December 1st 2001

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Articles from this issue:

Cover Story: Afghanistan: After the fall of the Taliban - the tasks ahead

Editorial: Policies for John Howard’s agenda

Canberra Observed: Election outcome - reality and dreamland

Irian Jaya: Was Jakarta involved in West Papuan leader’s murder?

Queensland: Boswell beats Hanson, but what now?

Interview: Will Bailey answers development bank critics

LAW: International Criminal Court leads to legal uncertainty

Straws in the Wind

MEDIA: ABC electioneering

Letter: A bad mix

Letter: New patrol boats

Letter: Queue jumping

Interview with Bjorn Lomborg: Science versus name-calling

ECONOMY: The trade news from Doha

WA family debate hots up

DRUGS: Community drug prevention

Books: 'Meaninglessness: The Solutions of Nietzsche, Freud and Rorty', by Michael Casey

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Straws in the Wind

by Max Teichmann

News Weekly, December 1, 2001

So much has already been said, written and spluttered about the election, that the only things left unsaid are the true bits. A great deal of what has been coming out of the various media and party gabbleboxes have been exercises in saving face, whitewashing the dogmatic stupidities which contributed so much to Labor’s defeat, and present crisis; and tantrumming about the rejection of Labor - despite its having been supported by an awesome amount of money, and a rigged media.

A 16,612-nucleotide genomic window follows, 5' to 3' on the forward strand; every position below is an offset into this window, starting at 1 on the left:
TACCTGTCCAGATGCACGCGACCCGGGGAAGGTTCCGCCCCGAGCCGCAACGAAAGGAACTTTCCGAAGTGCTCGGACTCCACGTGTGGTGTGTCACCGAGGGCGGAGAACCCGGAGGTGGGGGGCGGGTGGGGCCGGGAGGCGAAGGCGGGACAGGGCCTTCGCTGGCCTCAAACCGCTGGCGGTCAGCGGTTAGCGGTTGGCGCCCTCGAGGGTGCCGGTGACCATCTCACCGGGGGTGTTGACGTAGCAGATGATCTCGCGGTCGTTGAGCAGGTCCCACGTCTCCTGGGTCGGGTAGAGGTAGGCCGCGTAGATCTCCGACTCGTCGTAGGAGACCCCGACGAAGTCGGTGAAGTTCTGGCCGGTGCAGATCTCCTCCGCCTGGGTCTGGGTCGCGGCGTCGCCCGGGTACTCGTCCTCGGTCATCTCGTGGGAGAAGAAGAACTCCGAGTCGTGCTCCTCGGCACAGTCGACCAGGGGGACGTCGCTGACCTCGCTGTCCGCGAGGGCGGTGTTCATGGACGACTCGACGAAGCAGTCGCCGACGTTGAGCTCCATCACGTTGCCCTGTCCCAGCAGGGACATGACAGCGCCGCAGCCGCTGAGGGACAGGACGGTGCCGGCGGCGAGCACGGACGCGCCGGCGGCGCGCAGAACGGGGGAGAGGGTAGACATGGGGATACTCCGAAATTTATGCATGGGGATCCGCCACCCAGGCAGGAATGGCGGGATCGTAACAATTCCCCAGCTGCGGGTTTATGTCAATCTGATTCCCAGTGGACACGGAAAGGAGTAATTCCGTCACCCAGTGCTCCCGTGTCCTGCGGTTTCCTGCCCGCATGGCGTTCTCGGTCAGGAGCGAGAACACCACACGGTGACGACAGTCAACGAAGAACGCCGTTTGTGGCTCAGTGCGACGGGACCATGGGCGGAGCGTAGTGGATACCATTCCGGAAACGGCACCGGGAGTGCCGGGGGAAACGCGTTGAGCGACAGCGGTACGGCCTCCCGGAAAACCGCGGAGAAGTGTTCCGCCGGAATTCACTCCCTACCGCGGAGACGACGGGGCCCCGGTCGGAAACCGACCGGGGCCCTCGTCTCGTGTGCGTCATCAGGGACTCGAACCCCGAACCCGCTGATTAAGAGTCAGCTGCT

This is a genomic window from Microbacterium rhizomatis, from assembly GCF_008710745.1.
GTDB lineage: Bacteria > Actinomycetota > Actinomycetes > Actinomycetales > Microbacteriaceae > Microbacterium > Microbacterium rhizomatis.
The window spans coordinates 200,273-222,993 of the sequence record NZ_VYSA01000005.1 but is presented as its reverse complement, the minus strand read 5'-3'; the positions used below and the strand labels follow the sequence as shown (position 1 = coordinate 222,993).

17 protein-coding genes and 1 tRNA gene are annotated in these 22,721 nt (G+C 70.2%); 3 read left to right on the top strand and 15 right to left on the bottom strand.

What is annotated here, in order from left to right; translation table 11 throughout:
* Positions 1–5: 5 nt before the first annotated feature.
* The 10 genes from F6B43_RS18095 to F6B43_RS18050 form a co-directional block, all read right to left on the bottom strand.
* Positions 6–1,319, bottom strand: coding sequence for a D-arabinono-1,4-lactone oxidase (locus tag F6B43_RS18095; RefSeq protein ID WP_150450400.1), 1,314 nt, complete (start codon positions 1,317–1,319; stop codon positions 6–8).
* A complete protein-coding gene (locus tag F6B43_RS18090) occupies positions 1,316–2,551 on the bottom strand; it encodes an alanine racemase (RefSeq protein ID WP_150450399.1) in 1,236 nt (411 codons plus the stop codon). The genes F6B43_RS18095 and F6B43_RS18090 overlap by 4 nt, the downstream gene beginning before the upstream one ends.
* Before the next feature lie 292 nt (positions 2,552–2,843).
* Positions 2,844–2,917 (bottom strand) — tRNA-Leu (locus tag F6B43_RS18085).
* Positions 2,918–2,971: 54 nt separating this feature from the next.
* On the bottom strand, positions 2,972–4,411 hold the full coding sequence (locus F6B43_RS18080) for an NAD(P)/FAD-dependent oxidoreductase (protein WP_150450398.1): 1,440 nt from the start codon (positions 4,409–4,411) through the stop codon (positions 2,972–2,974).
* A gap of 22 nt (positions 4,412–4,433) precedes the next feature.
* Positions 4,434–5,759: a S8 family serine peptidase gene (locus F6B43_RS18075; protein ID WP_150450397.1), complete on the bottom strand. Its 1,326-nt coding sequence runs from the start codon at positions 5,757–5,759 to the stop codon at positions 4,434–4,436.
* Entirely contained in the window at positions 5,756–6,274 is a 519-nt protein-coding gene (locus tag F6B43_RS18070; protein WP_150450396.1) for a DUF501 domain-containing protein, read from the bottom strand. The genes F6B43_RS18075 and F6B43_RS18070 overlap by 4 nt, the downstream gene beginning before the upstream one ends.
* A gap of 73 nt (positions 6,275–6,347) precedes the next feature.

So childish and so patronisingly offensive have some of the attacks on our parties and the majority of Australians become, that leading articles are starting to appear, reminding the tantrummers that we live in a democracy and take our decisions and make our choices within that framework.

The Herald Sun (November 19, 2001) had to remind Malcolm Fraser, after he described the parties as "appealing to the worst in our natures", that this is a democracy. Australia is not Zimbabwe, and Howard and Beazley are not like Robert Mugabe, whose erstwhile supporters have ranged from Colonel Gaddafi to Malcolm Fraser.

Seeing that Mr Fraser is publicly regarded as having been closely acquainted with the birth and development of Zimbabwe as a multi-racial democracy, should he not be campaigning for the defence of, and a return to, democracy in Zimbabwe, and a quarantining of Mugabe from all international recognition? And seeing that, along with hosts of others, Mr Fraser was a critic of South African apartheid, should he not be lending his voice to denouncing the ethnic cleansing going on in Zimbabwe?

The appearance of Steve Bracks at the CARE bunfight makes one wonder whether he had even suspected Mr Fraser was going to use the occasion to slag the ALP - along with everyone else. I hope not. Obsessed as his minders are with photo opportunities and sound bites, it is nevertheless incumbent upon them to draw up a list of loose cannons and steer Mr Bracks away, as Steve never looks as if he is listening to the speeches.

Back to election tactics: Beazley’s decision not to release major policies and their costings until near the election, misfired badly. It enabled the Liberals to repeat Billy McMahon’s tactic of emptying the kitty before the election. Gough, faced with a choice of backing down on his big-spending reforms or going ahead on hot air and debt, chose the latter and we know the result. Kim didn’t want to repeat that error, but crashed by not being able to rollback - something promised for three years. Hopeless.